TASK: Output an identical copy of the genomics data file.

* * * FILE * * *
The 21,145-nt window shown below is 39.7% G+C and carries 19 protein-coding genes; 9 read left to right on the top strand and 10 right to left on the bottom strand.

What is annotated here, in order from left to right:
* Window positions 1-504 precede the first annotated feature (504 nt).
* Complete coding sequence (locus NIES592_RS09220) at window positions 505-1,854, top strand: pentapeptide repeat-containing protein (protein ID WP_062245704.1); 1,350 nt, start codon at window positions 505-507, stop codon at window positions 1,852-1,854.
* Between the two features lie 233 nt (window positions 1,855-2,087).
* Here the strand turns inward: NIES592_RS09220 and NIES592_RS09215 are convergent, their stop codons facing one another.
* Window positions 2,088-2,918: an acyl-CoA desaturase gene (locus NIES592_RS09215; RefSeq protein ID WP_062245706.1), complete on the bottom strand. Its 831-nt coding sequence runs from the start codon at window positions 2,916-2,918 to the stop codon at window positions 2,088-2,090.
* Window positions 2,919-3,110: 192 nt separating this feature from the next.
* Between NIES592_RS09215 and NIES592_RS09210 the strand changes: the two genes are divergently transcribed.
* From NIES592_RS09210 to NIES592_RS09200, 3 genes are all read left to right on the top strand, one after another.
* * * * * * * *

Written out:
The 21,145-nt window shown below is 39.7% G+C and carries 19 protein-coding genes; 9 read left to right on the top strand and 10 right to left on the bottom strand.

What is annotated here, in order from left to right:
* Window positions 1-504 precede the first annotated feature (504 nt).
* Complete coding sequence (locus NIES592_RS09220) at window positions 505-1,854, top strand: pentapeptide repeat-containing protein (protein ID WP_062245704.1); 1,350 nt, start codon at window positions 505-507, stop codon at window positions 1,852-1,854.
* Between the two features lie 233 nt (window positions 1,855-2,087).
* Here the strand turns inward: NIES592_RS09220 and NIES592_RS09215 are convergent, their stop codons facing one another.
* Window positions 2,088-2,918: an acyl-CoA desaturase gene (locus NIES592_RS09215; RefSeq protein ID WP_062245706.1), complete on the bottom strand. Its 831-nt coding sequence runs from the start codon at window positions 2,916-2,918 to the stop codon at window positions 2,088-2,090.
* Window positions 2,919-3,110: 192 nt separating this feature from the next.
* Between NIES592_RS09215 and NIES592_RS09210 the strand changes: the two genes are divergently transcribed.
* From NIES592_RS09210 to NIES592_RS09200, 3 genes are all read left to right on the top strand, one after another.